The Palace of Illusions by Chitra Banerjee Divakaruni Jaya by Devdutt Pattanaik Ajaya by Anand Neelakantan Karna’s Alter Ego by Surendra Nath Mrityunjaya. Devdutt Pattanaik is an Indian author known for fictional work and interpretations of ancient Indian scriptures. He has incorporated Vedic knowledge into human resource management. His books include Myth = Mithya: A Handbook of Hindu Mythology; Jaya: An. I have read five renowned versions of Mahabharata (marked as authentic by experts). I have also read Devdutt Pattanaik’s book “Jaya – An Illustrated Retelling of.

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He delves into the sub-plots, significance of little known events, different folk-lores and the numerous stories within stories which make up the real Mahabharata visualized by Ved Vyasa. A worthy 5 star and recommended read.

Brilliantly put, Pattnaik manages to grasp the messages of every fable of Mahabharata. But once I started “Jaya” I just couldn’t pattanak it down.

Review: Jaya by Devdutt Pattanaik

The Mahabharata is considered an Itihasa, meaning history. But what I noticed when I was midway in this book was that I was reading this non-stop. So vivid is the prose that one can easily create visualisations of the events. I was literally transferred to that era and those places where Mahabharata took place.

Aug 24, Henna Achhpal rated it it was amazing. This is Mahabharata for the IT age.

This strange fact brings up a difficult question in the reader’s mind – to judge or not to judge God. Mahabharata is rightly called the Fifth Veda.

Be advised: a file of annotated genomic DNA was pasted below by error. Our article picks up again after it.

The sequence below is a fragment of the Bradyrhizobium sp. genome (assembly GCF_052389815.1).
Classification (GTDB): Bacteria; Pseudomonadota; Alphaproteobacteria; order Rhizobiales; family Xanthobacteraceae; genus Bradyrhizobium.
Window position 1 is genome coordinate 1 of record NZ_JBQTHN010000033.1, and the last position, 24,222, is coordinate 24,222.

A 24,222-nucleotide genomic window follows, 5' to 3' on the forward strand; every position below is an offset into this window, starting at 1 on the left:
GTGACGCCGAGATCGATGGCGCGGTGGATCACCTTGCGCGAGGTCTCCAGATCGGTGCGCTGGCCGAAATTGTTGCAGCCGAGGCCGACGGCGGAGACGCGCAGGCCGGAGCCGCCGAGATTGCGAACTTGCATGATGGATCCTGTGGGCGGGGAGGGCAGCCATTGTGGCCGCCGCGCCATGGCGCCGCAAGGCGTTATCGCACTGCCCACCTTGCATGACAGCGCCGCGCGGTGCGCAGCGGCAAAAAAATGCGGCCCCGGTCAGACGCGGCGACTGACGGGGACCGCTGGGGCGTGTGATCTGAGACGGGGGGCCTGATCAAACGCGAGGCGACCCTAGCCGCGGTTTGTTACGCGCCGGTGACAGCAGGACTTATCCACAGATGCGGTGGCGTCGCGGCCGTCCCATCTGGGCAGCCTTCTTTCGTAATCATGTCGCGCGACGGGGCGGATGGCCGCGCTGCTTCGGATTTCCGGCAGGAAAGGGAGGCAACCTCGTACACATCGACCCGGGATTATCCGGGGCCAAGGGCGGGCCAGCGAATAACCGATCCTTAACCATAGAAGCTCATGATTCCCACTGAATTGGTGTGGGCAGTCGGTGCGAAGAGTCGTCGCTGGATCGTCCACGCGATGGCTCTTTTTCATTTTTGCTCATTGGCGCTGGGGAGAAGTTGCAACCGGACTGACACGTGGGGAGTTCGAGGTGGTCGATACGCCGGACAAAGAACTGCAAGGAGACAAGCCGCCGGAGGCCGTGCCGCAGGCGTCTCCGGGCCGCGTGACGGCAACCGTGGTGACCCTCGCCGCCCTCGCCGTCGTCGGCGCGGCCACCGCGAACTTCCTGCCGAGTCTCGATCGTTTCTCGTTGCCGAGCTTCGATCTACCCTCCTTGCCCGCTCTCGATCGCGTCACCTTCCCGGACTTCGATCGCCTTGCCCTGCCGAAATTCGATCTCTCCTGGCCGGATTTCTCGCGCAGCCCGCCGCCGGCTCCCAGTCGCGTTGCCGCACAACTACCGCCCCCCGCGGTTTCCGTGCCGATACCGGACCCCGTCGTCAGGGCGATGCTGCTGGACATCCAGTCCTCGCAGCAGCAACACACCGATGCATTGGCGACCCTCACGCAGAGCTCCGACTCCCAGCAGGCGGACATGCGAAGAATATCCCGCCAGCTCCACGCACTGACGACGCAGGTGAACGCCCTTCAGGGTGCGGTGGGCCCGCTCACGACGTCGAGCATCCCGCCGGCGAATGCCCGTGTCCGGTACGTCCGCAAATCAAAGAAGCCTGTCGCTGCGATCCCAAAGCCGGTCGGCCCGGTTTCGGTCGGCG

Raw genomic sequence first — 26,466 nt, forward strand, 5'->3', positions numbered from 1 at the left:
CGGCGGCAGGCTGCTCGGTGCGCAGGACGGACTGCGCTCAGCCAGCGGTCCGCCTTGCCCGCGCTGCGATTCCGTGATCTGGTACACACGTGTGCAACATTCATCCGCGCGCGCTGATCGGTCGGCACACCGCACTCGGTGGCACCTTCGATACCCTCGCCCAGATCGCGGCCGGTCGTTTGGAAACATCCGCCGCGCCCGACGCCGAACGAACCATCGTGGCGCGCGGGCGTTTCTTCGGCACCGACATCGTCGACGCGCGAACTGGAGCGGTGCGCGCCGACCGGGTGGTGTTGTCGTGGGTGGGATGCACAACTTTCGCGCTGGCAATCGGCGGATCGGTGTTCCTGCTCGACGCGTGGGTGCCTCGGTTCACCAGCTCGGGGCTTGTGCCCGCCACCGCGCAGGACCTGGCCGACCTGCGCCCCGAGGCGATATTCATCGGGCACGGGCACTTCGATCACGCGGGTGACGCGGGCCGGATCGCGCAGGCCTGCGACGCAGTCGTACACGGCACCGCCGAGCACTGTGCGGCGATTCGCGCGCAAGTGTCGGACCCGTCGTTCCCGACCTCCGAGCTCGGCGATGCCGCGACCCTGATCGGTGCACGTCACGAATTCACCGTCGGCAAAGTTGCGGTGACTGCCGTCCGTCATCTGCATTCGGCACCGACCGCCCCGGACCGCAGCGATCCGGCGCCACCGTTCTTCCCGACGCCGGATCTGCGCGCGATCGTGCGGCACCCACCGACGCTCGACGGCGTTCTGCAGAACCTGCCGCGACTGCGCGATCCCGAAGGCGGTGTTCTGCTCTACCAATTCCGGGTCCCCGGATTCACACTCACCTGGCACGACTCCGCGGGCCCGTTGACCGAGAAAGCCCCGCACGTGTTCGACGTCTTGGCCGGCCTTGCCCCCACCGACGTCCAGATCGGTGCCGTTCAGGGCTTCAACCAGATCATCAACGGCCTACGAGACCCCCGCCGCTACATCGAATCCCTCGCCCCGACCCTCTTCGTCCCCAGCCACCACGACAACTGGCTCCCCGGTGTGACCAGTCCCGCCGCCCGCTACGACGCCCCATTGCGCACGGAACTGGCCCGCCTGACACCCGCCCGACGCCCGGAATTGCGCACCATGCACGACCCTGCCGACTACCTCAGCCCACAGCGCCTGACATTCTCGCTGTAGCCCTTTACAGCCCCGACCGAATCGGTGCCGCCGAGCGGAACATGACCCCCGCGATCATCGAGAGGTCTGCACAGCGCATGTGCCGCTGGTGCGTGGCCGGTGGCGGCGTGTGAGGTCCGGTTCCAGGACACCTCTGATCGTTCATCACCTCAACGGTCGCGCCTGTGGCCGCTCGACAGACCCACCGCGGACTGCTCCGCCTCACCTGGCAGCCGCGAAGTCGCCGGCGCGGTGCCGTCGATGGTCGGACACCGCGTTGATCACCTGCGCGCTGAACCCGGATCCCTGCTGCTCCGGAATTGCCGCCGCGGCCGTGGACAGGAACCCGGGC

Refresh and try again. High above the sky stands Swarga, paradise, abode of the gods. Not being a scholar of either Jsya literature or the Mahabharata, I will say no more on that topic, so on to Jaya. Devdugt was no hero or villain in the epic, just people struggling with life, responding to crises, making mistakes, repeating mistakes, in innocence pagtanaik ignorance, jata trying to make their lives meaningful and worthwhile.

How is it possible that an ancient story can contain the answers to our present? Want to Read saving…. Pradip Bhattacharya Devdutt Pattanaik: The concepts of dharma and justice are explained beautifully and even as the Pandavas grow their perspective during their exile and their pride, anger etc get tempered before and after the war, there is tremendous learning for the reader too.


Whether or not you believe in or like the explanation is a subjective thing but I found his attempt to answer, commendable. It is evident that a lot of research went into writing the book, and I always appreciate authors who work hard to gift you that extra something special.

Jaya: An Illustrated Retelling of the Mahabharata by Devdutt Pattanaik

Highly informative and fun to read. I had read the story before, but he managed to keep my interest and to tell me new things, and he kept me hooked to the end. For they still carry huge strings of ideas which we should leave behind.